Identification of salt-tolerant cowpea genotypes using ISSR markers and proteome analysis
Soil salinity globally affects the productivity of staple food crops. Therefore, an understanding of the molecular mechanisms that lead to salt tolerance induced by antioxidant mechanisms can assist in the development of salt-tolerant crops. To decipher the molecular fingerprint of salt resistance, in this study, six salt-tolerant cowpea genotypes at the seedling stage were assessed for their antioxidant responses, yield, genetic polymorphism and proteomics under salt stress. Leaves and roots showed distinct tissue-specific responses to salinity, and leaves showed a better protection against salt stress-induced oxidative stress than roots. Inter simple sequence repeat (ISSR) fingerprinting allowed molecular discrimination between salt-tolerant cowpea genotypes. Proteome analysis of cowpea leaves under salt stress revealed up-regulation of ATP synthase, vacuolar ATPase, pentatricopeptide repeat protein, flavanone 3-hydroxylase and outer envelope pore protein. Thus, ISSR and proteome analysis allow the identification of salt-tolerant cowpea cultivars.
Cowpea Genotypes, Antioxidant, Lipid peroxidation, Grain Quality, Polymorphism, Vacuolar ATPase, Pentatricopeptide Repeat Protein, Flavanone 3-hydroxylase
On a global level, salt stress poses a serious threat for the cultivation of crops in arid and semiarid regions (1). Processes such as seed germination, vegetative growth, flowering and fruit set are adversely affected by high salt concentrations, ultimately resulting in diminished crop yield and quality (2). Cowpea (Vigna unguiculata (L) Walp) is a grain legume widely cultivated in arid and semiarid regions (3) and an important source of dietary protein in the developing countries of Asia and Africa. As a result of soil salinity, the average cowpea yield is significantly lower than the estimated potential yield in many cultivated areas (4,5). Therefore, the development of cowpea varieties with improved salt tolerance is a priority for cultivation in saline environments.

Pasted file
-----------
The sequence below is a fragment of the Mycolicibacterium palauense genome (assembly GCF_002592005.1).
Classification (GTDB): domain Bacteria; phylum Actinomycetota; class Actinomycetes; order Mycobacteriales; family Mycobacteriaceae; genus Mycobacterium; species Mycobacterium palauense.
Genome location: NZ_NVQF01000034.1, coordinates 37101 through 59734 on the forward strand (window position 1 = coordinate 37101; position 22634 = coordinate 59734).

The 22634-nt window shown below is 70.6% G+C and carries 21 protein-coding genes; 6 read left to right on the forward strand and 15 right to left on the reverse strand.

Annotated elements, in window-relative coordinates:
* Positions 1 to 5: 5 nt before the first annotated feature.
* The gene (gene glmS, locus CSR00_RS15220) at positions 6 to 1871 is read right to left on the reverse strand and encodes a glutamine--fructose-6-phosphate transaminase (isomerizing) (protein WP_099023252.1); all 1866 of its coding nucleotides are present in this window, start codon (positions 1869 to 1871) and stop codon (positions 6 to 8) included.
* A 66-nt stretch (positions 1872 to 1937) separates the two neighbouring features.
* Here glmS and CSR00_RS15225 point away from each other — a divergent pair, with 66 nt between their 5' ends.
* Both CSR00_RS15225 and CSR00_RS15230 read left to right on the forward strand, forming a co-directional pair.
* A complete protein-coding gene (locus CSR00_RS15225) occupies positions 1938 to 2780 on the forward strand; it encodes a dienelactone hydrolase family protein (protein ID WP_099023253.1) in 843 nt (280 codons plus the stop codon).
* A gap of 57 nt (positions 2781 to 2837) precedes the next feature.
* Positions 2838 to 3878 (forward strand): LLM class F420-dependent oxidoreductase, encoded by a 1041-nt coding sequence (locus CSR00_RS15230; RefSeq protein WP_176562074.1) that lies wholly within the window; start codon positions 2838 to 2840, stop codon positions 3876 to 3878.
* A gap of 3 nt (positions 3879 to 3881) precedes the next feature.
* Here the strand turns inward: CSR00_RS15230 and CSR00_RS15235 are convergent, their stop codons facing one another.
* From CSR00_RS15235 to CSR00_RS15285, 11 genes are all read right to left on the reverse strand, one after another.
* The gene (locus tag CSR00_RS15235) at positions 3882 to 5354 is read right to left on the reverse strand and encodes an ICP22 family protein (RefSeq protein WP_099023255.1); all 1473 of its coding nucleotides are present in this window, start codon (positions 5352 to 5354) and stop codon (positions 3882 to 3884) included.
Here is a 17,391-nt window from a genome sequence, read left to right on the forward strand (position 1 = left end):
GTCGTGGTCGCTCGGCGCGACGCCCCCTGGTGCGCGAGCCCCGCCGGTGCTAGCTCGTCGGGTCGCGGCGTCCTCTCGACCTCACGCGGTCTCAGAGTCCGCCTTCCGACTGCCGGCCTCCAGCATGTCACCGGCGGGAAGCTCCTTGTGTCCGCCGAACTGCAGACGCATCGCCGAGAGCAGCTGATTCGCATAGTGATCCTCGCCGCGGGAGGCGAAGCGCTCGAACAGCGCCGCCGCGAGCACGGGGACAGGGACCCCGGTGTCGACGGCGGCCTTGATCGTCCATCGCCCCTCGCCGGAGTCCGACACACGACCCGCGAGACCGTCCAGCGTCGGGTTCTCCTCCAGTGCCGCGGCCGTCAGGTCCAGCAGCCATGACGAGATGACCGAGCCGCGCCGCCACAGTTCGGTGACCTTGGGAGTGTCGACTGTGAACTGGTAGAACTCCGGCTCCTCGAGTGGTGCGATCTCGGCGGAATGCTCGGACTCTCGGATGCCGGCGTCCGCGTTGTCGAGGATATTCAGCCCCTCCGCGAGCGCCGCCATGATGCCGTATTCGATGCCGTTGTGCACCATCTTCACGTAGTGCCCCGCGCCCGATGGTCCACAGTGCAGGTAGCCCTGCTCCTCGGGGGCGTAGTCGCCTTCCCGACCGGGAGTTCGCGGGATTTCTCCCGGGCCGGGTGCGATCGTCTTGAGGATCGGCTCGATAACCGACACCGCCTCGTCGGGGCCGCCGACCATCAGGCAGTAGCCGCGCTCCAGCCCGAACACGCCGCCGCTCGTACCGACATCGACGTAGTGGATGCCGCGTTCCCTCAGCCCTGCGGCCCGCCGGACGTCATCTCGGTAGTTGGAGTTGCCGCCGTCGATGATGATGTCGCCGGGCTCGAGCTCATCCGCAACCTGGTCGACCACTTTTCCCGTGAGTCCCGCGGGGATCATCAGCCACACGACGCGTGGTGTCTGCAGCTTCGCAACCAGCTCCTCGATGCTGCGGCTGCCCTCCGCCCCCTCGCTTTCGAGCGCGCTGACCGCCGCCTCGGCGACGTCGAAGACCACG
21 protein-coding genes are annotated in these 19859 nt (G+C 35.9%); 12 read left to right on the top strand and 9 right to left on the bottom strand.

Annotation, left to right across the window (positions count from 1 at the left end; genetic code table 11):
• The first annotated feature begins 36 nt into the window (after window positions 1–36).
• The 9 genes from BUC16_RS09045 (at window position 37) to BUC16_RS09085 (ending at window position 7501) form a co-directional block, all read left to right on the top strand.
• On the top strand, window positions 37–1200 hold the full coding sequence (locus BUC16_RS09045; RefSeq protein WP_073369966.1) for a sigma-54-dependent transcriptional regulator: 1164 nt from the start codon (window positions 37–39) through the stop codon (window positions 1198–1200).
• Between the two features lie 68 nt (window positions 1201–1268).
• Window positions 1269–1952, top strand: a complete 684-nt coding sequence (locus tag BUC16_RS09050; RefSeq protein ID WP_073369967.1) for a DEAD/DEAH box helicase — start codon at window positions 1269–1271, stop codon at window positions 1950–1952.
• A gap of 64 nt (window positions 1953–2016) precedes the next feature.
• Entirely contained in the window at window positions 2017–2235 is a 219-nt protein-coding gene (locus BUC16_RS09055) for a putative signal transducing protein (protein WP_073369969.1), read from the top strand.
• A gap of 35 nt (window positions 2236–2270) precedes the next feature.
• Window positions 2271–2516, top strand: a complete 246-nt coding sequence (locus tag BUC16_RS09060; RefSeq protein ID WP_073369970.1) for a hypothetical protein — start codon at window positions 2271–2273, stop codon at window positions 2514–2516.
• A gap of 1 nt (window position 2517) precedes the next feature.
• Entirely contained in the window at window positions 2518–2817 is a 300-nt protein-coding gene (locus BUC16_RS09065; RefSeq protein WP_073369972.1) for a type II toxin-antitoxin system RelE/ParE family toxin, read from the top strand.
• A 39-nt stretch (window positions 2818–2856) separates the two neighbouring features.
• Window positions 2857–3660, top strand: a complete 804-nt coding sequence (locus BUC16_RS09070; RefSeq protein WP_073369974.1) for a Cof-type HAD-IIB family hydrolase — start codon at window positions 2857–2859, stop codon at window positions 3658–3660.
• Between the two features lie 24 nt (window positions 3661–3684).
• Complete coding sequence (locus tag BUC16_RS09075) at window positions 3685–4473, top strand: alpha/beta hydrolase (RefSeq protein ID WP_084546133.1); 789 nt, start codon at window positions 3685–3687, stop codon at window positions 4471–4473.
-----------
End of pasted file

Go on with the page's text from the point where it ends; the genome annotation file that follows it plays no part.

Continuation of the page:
Plants growing in saline soils usually encounter two types of stresses, osmotic stress and ion toxicity (6). These stresses alter the electron transport chain in the mitochondria and chloroplasts and lead to the overproduction of active oxygen derivatives such as superoxide anion (O2.-), singlet oxygen (1O2), hydrogen peroxide (H2O2) and hydroxyl radical (OH) (7,8). These oxygen species attack and damage macromolecules, leading to lipid peroxidation, protein degradation and DNA mutation in living cells (9). The toxic effects of these reactive oxygen species can be overcome by the activation of the antioxidant machinery. Several enzymatic and non-enzymatic antioxidants scavenge toxic oxygen species and protect the plants from oxidative damage. There is evidence that salt tolerance is positively correlated with increased levels of antioxidants (10-12).